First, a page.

We returned to America with a second son three years later, because I was becoming increasingly depressed living in Cairo. I thought being back in America would lift my spirits, but I still felt scared and lost. I knew Allah was extremely angry at me and thus, I kept waiting for the inevitable to happen. When I became pregnant with our third child, I thought I would most likely die in childbirth as punishment for making my husband and family leave Egypt. I truly felt that I deserved whatever Allah was going to do to me.  I remember praying fervently while I was in labor, begging for my life and the life of my child. I was so relieved when I left the hospital alive carrying a healthy baby girl in my arms. I was shocked that Allah had not killed me.
Life went on as usual until the day my husband received a horrific email. An anonymous party had sent him the video of Nick Berg being beheaded via the Internet. Although I refused to watch the terrible sight, I could still hear Nick Berg’s deathly screams as Islamic terrorists slowly sawed his head off. Even my husband, who was born a Muslim, seemed saddened and shocked as the hooded men chanted, “Allah Akbar,” while killing poor Nick Berg. I began to cry softly for Nick Berg and the terrorists who truly thought they were doing their duty to Allah by beheading another human being. I was confused and terrified as I tried desperately to block his screams out of my mind, but they kept replaying.
The day after the Nick Berg video, God really began to “reach” for me.  For the next week, I continued to pray five times a day, but instead of the word Allah, I substituted God. I figured that since I had been taught that Allah was just the Arabic word for God– it was OK. Then I did something that I had told my parents and myself I would never do. I rented the movie, “The Passion of The Christ.” I explained to my husband that I just wanted to see what all the hype was about–and he agreed.
We sat down that Saturday night and watched the movie together in silence. I could hardly stand to watch Jesus being beaten and whipped, but something told me to continue the movie until the end. I held back tears during the short scene in the movie when Mary Magdalene reached for Jesus.  Yet, these tears could no longer be stilled when Jesus not only forgave this woman, but “gave” her unconditional love.  My quiet tears turned to sobs, when I suddenly began to realize what my mother had been trying to tell me for years—Jesus loves me.  Finally, I understood that I had a Heavenly Father who was not out to get me or do me harm. It was also at that moment I realized that Allah was not God.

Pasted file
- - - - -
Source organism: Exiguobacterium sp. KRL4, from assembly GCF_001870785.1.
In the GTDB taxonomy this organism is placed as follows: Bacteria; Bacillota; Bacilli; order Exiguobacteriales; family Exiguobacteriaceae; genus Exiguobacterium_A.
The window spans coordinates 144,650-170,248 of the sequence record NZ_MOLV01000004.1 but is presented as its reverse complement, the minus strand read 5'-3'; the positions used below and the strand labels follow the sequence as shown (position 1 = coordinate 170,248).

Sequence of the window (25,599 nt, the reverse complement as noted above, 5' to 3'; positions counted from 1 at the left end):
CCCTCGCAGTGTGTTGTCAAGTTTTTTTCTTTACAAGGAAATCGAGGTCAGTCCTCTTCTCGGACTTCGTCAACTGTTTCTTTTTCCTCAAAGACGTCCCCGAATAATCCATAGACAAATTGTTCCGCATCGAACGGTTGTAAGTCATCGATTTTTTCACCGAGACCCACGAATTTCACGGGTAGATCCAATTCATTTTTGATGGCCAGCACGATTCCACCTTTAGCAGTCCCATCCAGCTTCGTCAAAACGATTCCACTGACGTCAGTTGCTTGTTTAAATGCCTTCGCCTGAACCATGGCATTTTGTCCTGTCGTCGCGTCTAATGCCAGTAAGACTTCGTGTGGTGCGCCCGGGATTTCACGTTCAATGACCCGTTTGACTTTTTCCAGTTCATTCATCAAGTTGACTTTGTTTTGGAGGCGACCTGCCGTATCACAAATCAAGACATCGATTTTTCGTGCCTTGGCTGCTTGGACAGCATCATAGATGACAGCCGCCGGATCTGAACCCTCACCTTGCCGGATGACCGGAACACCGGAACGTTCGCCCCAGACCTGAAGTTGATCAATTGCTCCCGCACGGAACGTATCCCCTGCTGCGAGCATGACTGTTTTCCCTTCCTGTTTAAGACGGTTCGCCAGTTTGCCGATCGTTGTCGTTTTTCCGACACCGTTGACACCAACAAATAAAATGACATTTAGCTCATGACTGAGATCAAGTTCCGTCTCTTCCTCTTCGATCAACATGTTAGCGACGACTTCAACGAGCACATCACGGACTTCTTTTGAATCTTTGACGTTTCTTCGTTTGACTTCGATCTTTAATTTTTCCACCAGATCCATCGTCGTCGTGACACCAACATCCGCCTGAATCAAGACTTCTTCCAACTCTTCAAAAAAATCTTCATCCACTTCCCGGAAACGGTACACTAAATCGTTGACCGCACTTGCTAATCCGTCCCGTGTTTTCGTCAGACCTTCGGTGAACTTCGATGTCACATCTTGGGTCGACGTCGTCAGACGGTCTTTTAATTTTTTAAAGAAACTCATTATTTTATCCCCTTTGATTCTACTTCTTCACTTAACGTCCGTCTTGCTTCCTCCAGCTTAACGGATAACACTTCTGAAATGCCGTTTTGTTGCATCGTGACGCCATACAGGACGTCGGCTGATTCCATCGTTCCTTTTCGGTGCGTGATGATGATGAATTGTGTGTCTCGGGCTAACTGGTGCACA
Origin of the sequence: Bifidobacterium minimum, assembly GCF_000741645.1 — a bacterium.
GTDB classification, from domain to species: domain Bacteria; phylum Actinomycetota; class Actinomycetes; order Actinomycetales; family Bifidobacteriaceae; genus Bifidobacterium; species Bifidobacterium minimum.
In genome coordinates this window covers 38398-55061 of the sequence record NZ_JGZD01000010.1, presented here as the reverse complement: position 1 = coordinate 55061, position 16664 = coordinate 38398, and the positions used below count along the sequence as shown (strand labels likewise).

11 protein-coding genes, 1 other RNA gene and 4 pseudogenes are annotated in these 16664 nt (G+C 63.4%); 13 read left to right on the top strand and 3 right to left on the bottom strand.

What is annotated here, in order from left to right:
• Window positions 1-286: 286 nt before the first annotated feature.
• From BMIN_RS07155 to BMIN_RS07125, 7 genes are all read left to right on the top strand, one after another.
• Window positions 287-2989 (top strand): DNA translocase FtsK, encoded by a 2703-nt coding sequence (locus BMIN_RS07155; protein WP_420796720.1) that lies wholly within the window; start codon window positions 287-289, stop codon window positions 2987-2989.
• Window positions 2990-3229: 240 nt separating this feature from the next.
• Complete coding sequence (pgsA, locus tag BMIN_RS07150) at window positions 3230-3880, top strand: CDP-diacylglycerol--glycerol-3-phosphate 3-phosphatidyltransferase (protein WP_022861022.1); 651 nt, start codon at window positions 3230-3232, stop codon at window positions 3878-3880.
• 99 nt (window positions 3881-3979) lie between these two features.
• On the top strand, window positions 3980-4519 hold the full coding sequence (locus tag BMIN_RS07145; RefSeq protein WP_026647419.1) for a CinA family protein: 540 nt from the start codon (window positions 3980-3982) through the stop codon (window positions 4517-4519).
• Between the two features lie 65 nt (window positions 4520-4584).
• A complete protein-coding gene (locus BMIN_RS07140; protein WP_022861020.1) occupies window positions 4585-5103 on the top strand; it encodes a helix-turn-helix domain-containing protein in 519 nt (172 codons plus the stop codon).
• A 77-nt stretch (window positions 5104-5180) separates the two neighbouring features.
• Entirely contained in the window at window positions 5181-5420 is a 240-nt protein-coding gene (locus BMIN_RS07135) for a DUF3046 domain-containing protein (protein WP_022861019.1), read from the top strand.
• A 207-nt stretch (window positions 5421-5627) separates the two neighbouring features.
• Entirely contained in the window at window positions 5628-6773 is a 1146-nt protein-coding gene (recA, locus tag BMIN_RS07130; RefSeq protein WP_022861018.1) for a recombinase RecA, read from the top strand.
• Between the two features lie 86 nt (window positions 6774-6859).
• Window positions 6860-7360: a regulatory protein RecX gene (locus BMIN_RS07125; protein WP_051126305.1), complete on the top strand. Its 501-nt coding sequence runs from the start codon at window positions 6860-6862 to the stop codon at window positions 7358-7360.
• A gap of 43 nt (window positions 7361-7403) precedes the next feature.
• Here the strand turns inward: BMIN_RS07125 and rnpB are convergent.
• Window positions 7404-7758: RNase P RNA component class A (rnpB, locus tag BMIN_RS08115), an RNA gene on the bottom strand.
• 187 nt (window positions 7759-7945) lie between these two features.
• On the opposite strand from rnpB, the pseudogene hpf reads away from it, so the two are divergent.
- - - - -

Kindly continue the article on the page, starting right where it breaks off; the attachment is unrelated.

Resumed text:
The next week I could feel the devil trying to reel me back in with his scare tactics, but I was not afraid.  Finally, I felt the love and protection of God all around me. Finally, I was no longer scared to live and no longer scared to die. The world looked so new and beautiful!  I couldn’t stop thanking God for saving me.
I honestly believe that Allah is the devil. I can open the Quran to any random page and read something about death and hellfire to the infidels. I had overlooked it in the past, because I was concentrating more on the rituals and basic concepts of Islam. I failed to look at the core of the religion which I feel is based on evil. Thus, the Islamic faith is a wolf in sheep’s clothing. To some people it looks very wholesome and good from the outside, but at the same time it produces terrorists and extremists who will die trying to kill—in the name of Allah.
Please do not think that I feel that all Muslims are evil Satan worshippers, because this is far from the truth. Many Muslims I know are some of the kindest and loving people I have ever met. I love my husband’s family and know that their hearts’ are filled with the best intentions. I truly believe that they, along with millions of other Muslims, think that they are worshipping God.  They are the victims of a huge generational curse—a curse that can be shattered by prayer.
It has only been two weeks since I was saved by Jesus Christ, and they have been the happiest two weeks of my life. Every day that I wake up, I am so grateful that God never left my side during my eight-year hiatus. I feel like He was just patiently waiting for my return. I now live my life with an inner peace and love for God that I cannot put into words. Thank you Jesus for never leaving me.